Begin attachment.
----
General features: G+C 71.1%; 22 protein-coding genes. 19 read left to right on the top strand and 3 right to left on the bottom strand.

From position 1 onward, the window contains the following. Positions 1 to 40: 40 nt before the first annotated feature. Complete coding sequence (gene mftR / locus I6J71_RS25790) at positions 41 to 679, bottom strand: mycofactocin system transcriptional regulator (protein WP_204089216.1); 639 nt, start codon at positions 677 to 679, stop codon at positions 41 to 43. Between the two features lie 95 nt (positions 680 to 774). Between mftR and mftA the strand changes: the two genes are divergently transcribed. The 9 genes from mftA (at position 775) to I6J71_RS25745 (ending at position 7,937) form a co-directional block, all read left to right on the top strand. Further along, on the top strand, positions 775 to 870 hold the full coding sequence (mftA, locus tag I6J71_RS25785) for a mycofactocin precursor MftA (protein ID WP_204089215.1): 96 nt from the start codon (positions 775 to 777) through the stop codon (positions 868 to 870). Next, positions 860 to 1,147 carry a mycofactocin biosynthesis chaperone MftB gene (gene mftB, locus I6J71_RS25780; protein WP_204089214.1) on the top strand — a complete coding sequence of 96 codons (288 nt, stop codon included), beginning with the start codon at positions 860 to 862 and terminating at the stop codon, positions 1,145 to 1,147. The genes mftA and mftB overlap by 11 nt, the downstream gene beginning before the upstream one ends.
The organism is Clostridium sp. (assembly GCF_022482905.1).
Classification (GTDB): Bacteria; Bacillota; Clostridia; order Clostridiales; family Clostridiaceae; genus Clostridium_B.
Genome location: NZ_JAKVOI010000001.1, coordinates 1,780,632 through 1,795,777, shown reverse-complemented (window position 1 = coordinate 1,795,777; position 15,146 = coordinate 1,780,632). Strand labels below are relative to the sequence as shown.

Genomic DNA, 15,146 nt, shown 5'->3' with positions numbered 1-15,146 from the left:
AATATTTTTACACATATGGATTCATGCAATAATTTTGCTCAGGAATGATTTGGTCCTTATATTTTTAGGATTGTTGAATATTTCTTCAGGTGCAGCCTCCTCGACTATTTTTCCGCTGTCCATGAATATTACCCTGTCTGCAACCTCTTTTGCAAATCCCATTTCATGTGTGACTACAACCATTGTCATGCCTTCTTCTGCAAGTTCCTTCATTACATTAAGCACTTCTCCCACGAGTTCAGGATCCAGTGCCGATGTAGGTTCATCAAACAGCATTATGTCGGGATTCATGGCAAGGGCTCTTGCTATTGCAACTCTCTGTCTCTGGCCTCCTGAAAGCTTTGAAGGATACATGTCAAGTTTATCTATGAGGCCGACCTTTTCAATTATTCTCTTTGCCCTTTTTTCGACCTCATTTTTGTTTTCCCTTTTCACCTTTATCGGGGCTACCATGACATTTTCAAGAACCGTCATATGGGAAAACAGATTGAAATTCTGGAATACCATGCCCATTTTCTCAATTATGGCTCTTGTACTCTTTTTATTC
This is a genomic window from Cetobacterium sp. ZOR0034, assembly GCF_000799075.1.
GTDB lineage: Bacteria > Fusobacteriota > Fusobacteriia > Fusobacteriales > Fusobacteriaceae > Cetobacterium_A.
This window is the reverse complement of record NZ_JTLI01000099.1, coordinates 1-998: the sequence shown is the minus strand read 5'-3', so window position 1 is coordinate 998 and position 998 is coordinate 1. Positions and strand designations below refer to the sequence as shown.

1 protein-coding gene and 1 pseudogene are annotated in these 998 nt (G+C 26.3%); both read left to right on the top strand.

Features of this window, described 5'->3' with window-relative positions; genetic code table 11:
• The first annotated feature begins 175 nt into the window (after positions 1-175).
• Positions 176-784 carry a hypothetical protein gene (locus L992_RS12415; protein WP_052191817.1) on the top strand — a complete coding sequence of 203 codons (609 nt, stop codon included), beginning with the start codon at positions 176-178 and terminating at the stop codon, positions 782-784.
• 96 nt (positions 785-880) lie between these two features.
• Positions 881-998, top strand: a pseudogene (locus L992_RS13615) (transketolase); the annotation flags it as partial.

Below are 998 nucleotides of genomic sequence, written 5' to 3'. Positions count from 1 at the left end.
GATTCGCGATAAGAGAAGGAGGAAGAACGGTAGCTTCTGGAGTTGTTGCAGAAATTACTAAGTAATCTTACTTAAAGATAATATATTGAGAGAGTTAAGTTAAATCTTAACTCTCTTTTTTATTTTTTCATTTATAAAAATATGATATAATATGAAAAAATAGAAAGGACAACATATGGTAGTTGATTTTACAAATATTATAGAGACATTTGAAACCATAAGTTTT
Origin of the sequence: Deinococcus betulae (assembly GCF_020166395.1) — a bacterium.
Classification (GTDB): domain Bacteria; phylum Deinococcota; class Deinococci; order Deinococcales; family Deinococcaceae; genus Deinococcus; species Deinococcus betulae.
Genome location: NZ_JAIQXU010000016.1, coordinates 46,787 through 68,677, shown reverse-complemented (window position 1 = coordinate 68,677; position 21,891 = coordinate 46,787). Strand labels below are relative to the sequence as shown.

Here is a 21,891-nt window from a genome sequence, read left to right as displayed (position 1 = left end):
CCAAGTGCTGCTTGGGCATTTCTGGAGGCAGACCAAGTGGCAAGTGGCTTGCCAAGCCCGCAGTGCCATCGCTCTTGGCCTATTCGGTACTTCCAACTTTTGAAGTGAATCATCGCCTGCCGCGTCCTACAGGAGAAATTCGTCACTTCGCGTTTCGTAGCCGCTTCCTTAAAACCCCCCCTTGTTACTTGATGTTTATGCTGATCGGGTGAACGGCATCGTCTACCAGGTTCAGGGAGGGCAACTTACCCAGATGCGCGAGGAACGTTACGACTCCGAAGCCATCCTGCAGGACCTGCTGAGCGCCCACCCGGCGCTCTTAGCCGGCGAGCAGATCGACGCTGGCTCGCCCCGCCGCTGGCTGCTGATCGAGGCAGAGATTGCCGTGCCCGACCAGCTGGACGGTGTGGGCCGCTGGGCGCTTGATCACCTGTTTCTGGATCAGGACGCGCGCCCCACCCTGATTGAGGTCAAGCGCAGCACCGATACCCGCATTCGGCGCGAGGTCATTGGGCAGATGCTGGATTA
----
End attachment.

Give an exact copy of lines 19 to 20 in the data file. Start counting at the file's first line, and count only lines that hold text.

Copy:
Origin of the sequence: Deinococcus betulae (assembly GCF_020166395.1) — a bacterium.
Classification (GTDB): domain Bacteria; phylum Deinococcota; class Deinococci; order Deinococcales; family Deinococcaceae; genus Deinococcus; species Deinococcus betulae.